U.S. House Majority Leader Eric Cantor is highly unlikely to quit his party leadership position after his primary defeat Tuesday, according to a Republican familiar with his plans.
Cantor, who overwhelmingly outspent an intraparty rival, lost a Virginia congressional primary election to Tea Party-backed David Brat, a college professor who attacked the seven-term lawmaker’s stance on immigration.
Cantor had been considered the front-runner to become the next speaker of the House. With his defeat, House Majority Whip Kevin McCarthy of California, the chamber’s third-ranking Republican and one of the Virginian’s closest allies, is expected to vie for the No. 2 job, one lawmaker said.
Rep. Cathy McMorris Rodgers of Washington state, chairwoman of the House Republican conference and the top Republican woman in House leadership, is weighing bids for the majority leader’s post or whip, according to a Republican aide.
Reps. Peter Roskam, an Illinois Republican who serves as the House’s chief deputy whip, and Steve Scalise of Louisiana will run for whip, according to Republican aides familiar with their plans.
McCarthy didn’t address his plans in a statement Tuesday praising Cantor’s “graciousness and leadership.”
The upset left the party’s succession plans up in the air.
“I think that will resolve itself,” Rep. Peter King, a New York Republican, said Wednesday of Cantor remaining majority leader through the November elections. Without naming names, he said on MSNBC’s “Morning Joe” program that he started getting emails from people campaigning for Cantor’s leadership post last night.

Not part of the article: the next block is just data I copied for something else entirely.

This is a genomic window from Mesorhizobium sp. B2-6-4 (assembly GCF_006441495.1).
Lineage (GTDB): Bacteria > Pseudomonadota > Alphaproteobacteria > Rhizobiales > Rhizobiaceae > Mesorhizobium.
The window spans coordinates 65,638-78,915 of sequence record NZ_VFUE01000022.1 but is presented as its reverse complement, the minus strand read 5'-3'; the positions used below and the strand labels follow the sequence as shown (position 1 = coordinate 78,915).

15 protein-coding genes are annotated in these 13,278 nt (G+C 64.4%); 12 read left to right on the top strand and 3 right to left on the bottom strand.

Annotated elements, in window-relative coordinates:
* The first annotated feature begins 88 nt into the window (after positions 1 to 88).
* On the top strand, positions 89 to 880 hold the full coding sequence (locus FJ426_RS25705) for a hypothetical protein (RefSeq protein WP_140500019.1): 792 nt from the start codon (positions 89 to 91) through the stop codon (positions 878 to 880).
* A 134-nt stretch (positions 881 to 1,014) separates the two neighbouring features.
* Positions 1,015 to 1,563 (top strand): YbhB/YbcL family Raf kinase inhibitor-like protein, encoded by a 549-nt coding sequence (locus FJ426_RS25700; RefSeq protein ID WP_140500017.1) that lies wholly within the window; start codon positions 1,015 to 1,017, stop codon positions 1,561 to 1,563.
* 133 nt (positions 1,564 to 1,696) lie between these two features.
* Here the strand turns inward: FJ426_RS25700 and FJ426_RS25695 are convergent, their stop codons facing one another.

“The campaign has begun,” King said.
Cantor’s loss has widely been interpreted Wednesday as stemming from a combination of factors.
Brat, a professor at Randolph-Macon College in Richmond, Virginia, with a doctorate in economics and master’s degree in divinity, challenged Cantor as sympathetic to attempts by House leaders to enact immigration laws that President Barack Obama and fellow Democrats are seeking.
Brat characterized Cantor as an influential Washington player paying attention to his role as a House leader rather than voters in Virginia. Relatively low turnout in a congressional primary enabled Brat’s motivated allies to outnumber any support that Cantor could claim, the newcomer defeating the veteran lawmaker by more than 10 percentage points.
“You can’t run campaigns from Washington,” King said.
The prospects for revamping the nation’s immigration laws aren’t all that are dashed by the impending House leadership struggle and the ways in which Republicans will interpret the implications of Cantor’s loss, he said.
“A lot of things are going to be dead,” King said. “Thank God there’s no debt-ceiling vote coming up.”
The upset followed a lopsided contest: Cantor reported raising $5.4 million for his campaign through May 21 while Brat raised $207,000, in the latest data available at the Federal Election Commission.
Cantor’s campaign aired 1,038 television ads, some attacking Brat as a “liberal college professor.” The professor’s campaign ran 65 ads, according to New York-based Kantar Media’s CMAG, which tracks ads.